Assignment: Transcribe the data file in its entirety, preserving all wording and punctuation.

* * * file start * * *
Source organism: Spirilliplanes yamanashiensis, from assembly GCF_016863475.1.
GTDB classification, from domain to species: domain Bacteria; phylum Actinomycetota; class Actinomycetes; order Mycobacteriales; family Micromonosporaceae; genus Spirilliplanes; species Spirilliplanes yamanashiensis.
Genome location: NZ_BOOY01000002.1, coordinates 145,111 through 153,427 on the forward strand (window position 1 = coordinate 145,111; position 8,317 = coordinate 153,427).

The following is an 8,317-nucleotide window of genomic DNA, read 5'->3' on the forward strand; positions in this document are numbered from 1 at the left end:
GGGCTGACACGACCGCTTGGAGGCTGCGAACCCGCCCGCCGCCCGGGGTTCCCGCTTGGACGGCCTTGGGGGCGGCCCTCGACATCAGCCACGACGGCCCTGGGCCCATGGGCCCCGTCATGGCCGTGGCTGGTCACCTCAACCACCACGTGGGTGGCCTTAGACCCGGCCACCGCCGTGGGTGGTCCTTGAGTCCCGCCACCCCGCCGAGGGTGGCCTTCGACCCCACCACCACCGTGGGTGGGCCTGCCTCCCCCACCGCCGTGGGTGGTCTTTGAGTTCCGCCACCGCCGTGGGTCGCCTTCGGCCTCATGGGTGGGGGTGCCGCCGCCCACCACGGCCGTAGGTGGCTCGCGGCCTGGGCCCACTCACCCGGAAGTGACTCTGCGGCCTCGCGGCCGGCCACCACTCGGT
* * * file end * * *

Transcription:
Source organism: Spirilliplanes yamanashiensis, from assembly GCF_016863475.1.
GTDB classification, from domain to species: domain Bacteria; phylum Actinomycetota; class Actinomycetes; order Mycobacteriales; family Micromonosporaceae; genus Spirilliplanes; species Spirilliplanes yamanashiensis.
Genome location: NZ_BOOY01000002.1, coordinates 145,111 through 153,427 on the forward strand (window position 1 = coordinate 145,111; position 8,317 = coordinate 153,427).

The following is an 8,317-nucleotide window of genomic DNA, read 5'->3' on the forward strand; positions in this document are numbered from 1 at the left end:
GGGCTGACACGACCGCTTGGAGGCTGCGAACCCGCCCGCCGCCCGGGGTTCCCGCTTGGACGGCCTTGGGGGCGGCCCTCGACATCAGCCACGACGGCCCTGGGCCCATGGGCCCCGTCATGGCCGTGGCTGGTCACCTCAACCACCACGTGGGTGGCCTTAGACCCGGCCACCGCCGTGGGTGGTCCTTGAGTCCCGCCACCCCGCCGAGGGTGGCCTTCGACCCCACCACCACCGTGGGTGGGCCTGCCTCCCCCACCGCCGTGGGTGGTCTTTGAGTTCCGCCACCGCCGTGGGTCGCCTTCGGCCTCATGGGTGGGGGTGCCGCCGCCCACCACGGCCGTAGGTGGCTCGCGGCCTGGGCCCACTCACCCGGAAGTGACTCTGCGGCCTCGCGGCCGGCCACCACTCGGT